For Mississippi State reliever Jacob Lindgren, those career achievements may or may not occur. His long-term future is up for debate, but few would argue a quick path to the big leagues and early start on a solid big league career for a pitcher with a knack for getting big outs.

    After a dominant SEC tournament performance, Lindgren's season statistics are video-game worthy: 25 games, 93 strikeouts, 51 innings pitched and 0.88 ERA. Against SEC foes, that ERA shrank to 0.49.

    When the star lefty lands in the hands of a major league team during June's draft, a potential impact reliever could quickly emerge and dart through a minor league system. Instead of trading assets for a veteran reliever at the August waiver deal deadline, a team could give Lindgren a chance to emerge in September.

    MSU head coach John Cohen believes that Lindgren has what it takes to get the job done, per Drew Champlin of AL.com.

    "When the game's in the balance, he knows it and he wants the ball," Cohen said.

Nick Burdi, RHP, Louisville

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    Wade Payne/Associated Press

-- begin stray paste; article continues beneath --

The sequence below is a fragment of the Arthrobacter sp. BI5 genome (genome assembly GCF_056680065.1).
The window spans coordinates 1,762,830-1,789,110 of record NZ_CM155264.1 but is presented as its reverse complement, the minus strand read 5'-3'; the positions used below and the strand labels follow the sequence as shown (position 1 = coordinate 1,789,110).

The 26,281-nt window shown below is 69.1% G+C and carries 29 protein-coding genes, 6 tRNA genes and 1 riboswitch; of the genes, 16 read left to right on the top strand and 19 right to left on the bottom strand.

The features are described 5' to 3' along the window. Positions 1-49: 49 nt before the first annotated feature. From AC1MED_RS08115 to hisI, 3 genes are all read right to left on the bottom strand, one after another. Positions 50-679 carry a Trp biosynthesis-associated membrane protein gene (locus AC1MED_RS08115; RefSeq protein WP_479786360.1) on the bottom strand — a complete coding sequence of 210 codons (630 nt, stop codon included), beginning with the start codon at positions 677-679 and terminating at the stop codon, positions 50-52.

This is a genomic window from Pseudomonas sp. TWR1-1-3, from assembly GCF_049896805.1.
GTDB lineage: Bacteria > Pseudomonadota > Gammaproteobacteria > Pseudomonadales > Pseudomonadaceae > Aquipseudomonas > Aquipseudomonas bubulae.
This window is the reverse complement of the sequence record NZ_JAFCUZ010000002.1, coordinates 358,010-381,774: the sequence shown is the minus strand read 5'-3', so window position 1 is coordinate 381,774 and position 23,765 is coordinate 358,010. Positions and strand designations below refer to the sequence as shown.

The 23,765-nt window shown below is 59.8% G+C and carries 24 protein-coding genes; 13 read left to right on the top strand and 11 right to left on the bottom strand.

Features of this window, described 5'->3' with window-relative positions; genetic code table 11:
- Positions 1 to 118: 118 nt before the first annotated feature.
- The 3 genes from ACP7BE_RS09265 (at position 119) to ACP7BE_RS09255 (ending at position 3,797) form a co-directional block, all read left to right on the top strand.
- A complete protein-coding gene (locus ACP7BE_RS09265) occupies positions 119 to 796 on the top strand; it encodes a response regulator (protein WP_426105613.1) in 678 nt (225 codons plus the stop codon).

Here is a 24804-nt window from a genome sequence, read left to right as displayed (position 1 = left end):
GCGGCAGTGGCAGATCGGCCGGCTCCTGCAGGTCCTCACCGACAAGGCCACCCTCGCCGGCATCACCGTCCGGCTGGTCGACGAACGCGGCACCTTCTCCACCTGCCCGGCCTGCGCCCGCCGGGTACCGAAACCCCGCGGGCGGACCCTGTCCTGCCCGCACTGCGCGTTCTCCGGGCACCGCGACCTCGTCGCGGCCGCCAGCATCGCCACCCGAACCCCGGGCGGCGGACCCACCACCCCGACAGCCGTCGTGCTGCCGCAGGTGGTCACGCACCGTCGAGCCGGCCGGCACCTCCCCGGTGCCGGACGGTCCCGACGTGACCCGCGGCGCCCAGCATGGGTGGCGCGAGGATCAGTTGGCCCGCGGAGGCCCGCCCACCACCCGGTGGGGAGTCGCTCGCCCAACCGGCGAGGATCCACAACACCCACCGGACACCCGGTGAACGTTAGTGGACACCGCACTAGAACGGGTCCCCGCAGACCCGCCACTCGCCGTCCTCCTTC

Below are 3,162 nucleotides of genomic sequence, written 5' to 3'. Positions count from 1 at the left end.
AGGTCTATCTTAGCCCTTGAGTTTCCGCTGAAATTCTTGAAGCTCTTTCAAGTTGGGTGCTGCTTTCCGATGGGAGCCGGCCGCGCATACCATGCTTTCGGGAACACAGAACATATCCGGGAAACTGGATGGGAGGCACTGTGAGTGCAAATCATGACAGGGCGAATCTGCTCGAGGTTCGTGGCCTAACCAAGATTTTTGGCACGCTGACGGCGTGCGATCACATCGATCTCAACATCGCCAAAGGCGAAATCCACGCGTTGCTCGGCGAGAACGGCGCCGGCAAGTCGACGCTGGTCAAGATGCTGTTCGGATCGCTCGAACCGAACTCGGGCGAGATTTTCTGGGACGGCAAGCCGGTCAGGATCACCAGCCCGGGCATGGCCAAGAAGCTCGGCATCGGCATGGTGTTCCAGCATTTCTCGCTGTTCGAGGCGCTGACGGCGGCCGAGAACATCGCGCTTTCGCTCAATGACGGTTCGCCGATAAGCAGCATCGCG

Louisville righty Nick Burdi isn't just an intriguing prospect; he's a potential difference-making arm during the 2014 pennant race. That sentiment, echoed by Keith Law of ESPN.com (subscription required), has gotten back to the young, ascending pitcher. Per Rick Bozich of WDRB 41, Burdi said:

    We’ve talked to some teams and we’ve heard that. But right now my focus is living in the moment and enjoying being a Louisville Cardinal. I try to keep my mind off of that, but it's always been a dream of mine to play in the big leagues. If a team chooses me in the first round, that's also been one of my dreams. It's a bunch of stuff that I try to keep off my mind, but at the same time I’d be lying if I said I didn’t think about it.

    As the draft approaches, baseball fans should also be thinking about it. With a 96-98 mph fastball that carries sink and movement, Burdi has the ability to pitch out of a major league bullpen before the end of the 2014 season. With 32 innings pitched for the Cardinals in 2014, Burdi has a 0.56 ERA with 57 strikeouts and just eight walks.

Carlos Rodon, LHP, North Carolina State

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    Ted Kirk/Associated Press